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Clin Chem. 2007 Apr;53(4):686-92. Epub 2007 Feb 1.

Higher concentrations of alanine aminotransferase within the reference interval predict nonalcoholic fatty liver disease.

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  • 1Health Screening Center, Kangbuk Samsung Hospital, Sungkyunkwan University School of Medicine, Seoul, Korea.



In nonalcoholic fatty liver disease (NAFLD), increased alanine aminotransferase (ALT) concentrations are considered to be a consequence of hepatocyte damage. We performed a prospective study to examine the association between ALT within its reference interval and risk for subsequent development of NAFLD.


The study cohort comprised 5237 healthy men without diagnosed NAFLD and without increases of either ALT (> or =35 U/L) or gamma-glutamyltransferase (GGT; > or =40 U/L) above the reference intervals. We assessed alcohol intake via self-reporting (questionnaire) and performed biochemical tests for liver and metabolic function and abdominal ultrasonography. We used the Cox proportional hazards model to calculate the adjusted hazard ratios (aHRs) in the model for NAFLD.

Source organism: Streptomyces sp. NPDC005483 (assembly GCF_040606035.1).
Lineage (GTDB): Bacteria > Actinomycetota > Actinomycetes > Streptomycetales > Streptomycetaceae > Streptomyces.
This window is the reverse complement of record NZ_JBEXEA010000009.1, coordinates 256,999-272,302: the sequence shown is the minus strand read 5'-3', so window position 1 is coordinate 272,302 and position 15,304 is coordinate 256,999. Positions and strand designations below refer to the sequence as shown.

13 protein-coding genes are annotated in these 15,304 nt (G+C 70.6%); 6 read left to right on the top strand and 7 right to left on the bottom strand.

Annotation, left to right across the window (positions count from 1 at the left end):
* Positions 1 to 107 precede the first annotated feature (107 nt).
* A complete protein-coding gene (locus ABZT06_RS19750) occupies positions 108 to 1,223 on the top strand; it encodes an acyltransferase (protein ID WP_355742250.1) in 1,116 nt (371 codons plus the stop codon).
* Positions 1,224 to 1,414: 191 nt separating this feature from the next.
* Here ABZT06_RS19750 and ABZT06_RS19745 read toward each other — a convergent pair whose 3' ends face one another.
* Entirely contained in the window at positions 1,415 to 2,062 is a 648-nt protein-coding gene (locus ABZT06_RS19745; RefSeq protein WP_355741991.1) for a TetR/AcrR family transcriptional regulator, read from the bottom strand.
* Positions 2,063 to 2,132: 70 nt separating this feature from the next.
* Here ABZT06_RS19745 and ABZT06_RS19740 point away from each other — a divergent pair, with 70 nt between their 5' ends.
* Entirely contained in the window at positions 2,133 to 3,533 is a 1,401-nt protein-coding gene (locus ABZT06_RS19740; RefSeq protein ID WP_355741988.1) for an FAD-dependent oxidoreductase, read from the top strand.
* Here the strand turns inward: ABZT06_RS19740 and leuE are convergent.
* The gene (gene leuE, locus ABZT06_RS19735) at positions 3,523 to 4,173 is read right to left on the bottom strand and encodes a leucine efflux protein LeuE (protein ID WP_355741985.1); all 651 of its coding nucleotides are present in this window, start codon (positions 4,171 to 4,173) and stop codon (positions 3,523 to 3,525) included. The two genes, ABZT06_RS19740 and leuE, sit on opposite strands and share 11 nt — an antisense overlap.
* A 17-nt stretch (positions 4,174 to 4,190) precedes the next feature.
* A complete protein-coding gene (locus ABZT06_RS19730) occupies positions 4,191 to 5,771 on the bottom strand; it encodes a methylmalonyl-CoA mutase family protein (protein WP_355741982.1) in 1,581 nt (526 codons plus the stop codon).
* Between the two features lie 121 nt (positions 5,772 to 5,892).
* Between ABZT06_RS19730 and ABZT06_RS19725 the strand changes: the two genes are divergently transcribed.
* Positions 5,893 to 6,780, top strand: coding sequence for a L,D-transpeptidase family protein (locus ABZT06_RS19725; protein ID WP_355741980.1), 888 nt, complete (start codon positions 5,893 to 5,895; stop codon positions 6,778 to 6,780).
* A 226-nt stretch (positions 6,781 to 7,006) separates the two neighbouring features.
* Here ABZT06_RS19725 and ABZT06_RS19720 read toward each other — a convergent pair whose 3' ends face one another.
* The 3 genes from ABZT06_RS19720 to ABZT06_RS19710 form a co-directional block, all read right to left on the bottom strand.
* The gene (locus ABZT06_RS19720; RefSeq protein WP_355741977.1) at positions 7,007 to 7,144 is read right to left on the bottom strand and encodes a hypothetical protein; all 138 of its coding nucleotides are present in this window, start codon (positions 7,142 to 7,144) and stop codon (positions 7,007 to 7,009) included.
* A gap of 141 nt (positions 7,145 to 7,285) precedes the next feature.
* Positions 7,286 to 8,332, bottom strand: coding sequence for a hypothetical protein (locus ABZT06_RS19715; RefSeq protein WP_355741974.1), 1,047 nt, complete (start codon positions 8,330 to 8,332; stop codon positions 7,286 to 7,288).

During 13 276.6 person-years of follow-up over a 4-year period, 984 new incident cases of NAFLD developed. We adjusted for age, weight change, body mass index, glucose, blood pressure, triglycerides, HDL cholesterol, smoking, alcohol consumption, regular exercise, homeostasis model assessment of insulin resistance, C-reactive protein, and incident diabetes. Compared with an ALT concentration of <16 U/L, aHR values (95% confidence intervals) for ALT concentrations were 1.53 (1.18-1.98), 1.66 (1.29-2.13), 1.62 (1.26-2.08), and 2.21 (1.73-2.81) for ALT concentrations of 16-18, 19-21, 22-25, and 26-34 U/L, respectively. This relationship remained significant even among normal-weight participants who were still within the reference interval of ALT and GGT at all follow-up examinations.


In apparently healthy, nondiabetic Korean men, increased ALT concentration, even within the reference interval, was an independent predictor of incident NAFLD.

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